And yet, there’s something else which I feel has contributed to where the industry stands today, and that is the increasing number of failed promises delivered by the gaming companies at its heart. I’ll admit it; I’m a sucker for day-one purchases, where the hype and anticipation for a product grows to such heights that it’s only in getting my hands on the release in question where I can let my mind settle in the knowledge that I am, undoubtedly, not missing out. And it’s for that very reason why I am now the *not so* proud owner of everything from PlayStation Move to Kinect and PlayStation Vita – all of which would be caked in dust by now were it not for my obsessive compulsive tendencies. 

Game companies gamble on the belief that others, like me, will do the same. Where the commercial success of blockbusters in cinema can so often be predicted from the opening weekend box office receipts, the same can be applied to early sales of new hardware. Vita, Move and Kinect are only the most recent examples of these companies doing their very best to instil a belief in gamers that early adopters will reap the benefits from buying opening weekend. Promises, however, are seemingly forgotten about all-too quickly.

The PlayStation Vita is the latest piece of hardware doing nothing to instil confidence in where gaming is heading.PlayStation Move, once a promising replacement to the Wii HD, has all but been brushed under the metaphorical carpet. Kinect, escaping the early hyperbole of being a ‘revolutionary’ device, still struggles to break free from the throwaway, casual experience shovel ware that so haunted the Wii during its early days. Early signs for Vita (our review can be read here), meanwhile, are far from what we had expected from the dual-analogue successor to the surprisingly popular PSP. A late retraction of the titles compatible with the likes of the Remote Play feature can partially be to blame, but Sony has still done so little in the months since its launch to instil confidence in a device whose catalogue of games is thin at best.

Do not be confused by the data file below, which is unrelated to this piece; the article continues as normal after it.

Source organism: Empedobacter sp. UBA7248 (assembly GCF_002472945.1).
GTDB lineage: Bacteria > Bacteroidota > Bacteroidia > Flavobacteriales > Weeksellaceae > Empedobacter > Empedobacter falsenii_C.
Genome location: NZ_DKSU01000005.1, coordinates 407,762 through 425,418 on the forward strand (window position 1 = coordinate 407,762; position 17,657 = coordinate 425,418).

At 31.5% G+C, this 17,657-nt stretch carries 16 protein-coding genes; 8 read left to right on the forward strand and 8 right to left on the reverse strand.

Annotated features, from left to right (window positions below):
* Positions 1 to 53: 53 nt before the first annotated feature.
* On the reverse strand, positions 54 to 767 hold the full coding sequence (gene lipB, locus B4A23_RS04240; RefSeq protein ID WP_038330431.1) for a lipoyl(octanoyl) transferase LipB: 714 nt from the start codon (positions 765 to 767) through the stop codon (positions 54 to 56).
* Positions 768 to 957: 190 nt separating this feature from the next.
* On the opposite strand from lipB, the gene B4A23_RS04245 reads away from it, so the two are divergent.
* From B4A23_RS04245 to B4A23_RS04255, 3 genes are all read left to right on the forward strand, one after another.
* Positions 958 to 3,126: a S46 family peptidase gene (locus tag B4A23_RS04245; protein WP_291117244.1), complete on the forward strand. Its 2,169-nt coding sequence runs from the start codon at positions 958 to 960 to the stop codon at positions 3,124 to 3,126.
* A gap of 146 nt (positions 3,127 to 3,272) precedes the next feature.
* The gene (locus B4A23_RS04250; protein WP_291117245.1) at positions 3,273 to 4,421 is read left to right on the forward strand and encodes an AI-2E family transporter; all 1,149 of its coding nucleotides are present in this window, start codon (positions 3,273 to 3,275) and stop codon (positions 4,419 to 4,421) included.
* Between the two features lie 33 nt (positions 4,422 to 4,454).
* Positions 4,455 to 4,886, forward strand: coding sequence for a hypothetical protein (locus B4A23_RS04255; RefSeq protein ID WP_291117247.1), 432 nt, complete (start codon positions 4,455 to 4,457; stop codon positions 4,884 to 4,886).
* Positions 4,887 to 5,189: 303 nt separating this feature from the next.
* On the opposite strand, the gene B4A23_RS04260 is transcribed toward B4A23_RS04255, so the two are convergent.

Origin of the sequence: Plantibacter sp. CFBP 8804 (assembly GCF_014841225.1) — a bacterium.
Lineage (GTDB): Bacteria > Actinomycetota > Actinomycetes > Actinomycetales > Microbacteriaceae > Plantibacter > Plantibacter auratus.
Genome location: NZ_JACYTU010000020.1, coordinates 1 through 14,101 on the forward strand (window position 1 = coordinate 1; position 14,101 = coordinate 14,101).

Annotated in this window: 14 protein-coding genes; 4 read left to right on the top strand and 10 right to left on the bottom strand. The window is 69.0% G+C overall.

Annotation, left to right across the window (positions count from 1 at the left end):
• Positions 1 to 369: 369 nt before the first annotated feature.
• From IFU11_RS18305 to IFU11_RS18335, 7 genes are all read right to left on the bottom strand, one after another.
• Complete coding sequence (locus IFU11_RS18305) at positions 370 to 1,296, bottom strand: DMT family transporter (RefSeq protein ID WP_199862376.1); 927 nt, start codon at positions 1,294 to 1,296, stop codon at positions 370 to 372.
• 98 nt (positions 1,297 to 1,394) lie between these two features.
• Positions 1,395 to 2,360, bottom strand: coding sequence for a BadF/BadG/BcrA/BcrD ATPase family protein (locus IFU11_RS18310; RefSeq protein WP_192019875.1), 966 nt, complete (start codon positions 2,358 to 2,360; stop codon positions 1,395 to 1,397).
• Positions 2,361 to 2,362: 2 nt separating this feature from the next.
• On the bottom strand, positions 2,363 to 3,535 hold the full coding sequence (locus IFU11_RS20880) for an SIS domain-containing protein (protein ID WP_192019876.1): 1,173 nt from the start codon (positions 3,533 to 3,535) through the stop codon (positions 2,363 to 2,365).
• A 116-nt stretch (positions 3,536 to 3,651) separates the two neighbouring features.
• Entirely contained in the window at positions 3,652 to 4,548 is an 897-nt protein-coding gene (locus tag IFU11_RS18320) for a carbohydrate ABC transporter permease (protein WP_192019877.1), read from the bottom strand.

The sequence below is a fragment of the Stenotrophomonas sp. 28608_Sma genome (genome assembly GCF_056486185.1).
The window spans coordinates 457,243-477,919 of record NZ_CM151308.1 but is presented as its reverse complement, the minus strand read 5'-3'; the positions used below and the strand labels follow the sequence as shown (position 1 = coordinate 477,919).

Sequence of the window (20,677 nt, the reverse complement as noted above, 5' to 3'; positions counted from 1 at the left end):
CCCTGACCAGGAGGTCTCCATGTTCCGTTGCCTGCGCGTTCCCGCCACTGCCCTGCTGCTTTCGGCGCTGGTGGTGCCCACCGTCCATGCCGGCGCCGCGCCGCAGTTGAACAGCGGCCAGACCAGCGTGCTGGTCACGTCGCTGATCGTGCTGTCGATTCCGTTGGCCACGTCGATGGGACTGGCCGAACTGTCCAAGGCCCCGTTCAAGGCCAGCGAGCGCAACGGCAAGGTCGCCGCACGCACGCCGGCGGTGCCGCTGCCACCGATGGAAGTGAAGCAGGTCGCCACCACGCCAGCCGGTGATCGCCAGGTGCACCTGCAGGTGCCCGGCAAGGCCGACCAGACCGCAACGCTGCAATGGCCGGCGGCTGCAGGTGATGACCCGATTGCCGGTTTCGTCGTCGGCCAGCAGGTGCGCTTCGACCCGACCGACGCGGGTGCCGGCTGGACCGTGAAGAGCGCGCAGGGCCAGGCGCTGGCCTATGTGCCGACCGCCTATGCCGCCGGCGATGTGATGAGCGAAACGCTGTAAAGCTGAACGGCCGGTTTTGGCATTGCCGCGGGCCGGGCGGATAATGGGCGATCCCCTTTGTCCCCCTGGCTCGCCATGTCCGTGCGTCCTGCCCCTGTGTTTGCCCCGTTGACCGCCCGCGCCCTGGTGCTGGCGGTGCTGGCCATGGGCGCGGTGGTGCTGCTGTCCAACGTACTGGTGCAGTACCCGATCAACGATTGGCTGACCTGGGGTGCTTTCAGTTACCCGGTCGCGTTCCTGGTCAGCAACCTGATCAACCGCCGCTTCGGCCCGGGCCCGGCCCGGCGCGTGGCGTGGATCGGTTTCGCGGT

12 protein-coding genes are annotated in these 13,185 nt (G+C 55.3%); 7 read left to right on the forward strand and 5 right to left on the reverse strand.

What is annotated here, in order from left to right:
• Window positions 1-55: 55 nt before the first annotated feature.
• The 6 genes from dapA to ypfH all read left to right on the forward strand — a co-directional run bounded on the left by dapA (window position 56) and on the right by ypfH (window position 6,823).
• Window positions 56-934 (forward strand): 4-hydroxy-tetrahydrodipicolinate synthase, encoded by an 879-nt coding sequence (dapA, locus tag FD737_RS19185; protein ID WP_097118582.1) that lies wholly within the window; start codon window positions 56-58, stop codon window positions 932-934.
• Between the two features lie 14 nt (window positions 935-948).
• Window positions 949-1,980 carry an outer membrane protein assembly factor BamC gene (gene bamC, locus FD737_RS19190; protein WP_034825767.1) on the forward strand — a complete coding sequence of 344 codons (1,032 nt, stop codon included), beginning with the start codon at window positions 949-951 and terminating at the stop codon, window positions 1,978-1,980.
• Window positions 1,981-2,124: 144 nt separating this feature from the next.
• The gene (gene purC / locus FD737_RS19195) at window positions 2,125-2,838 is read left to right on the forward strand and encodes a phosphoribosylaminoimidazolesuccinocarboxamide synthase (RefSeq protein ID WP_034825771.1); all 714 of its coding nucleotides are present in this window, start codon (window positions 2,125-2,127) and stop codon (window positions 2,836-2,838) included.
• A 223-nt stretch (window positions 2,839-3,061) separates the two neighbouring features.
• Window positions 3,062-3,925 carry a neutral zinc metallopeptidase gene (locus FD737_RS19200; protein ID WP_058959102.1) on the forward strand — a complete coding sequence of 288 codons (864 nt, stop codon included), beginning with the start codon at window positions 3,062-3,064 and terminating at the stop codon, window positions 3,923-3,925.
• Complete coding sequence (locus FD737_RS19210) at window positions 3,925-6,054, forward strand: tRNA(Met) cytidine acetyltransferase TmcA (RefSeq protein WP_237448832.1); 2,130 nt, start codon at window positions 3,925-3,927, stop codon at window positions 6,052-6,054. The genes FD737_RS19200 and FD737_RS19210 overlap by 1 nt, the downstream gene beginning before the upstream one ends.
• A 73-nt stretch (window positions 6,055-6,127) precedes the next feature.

I might sound like a broken record when continuing to bash the games industry, but I do so in the hope that, however ludicrous it might seem, somehow, somewhere, there will be someone to take note and breathe new life into a form of entertainment that I once found so alluring. As an ‘outsider’ to the goings-on, I once again re-iterate the point I have little insight into exactly where the industry finds itself besides the reported facts and figures. But one thing is clear: manufacturers, publishers and most importantly developers must do something to over-turn the current dip in sales and, in other cases, reignite interest in its audience where it has otherwise waned. And no, no endless tirade of tired retreads and hacked-together sequels can guarantee to do that. Written by a former videogame enthusiast.

Richard Birkett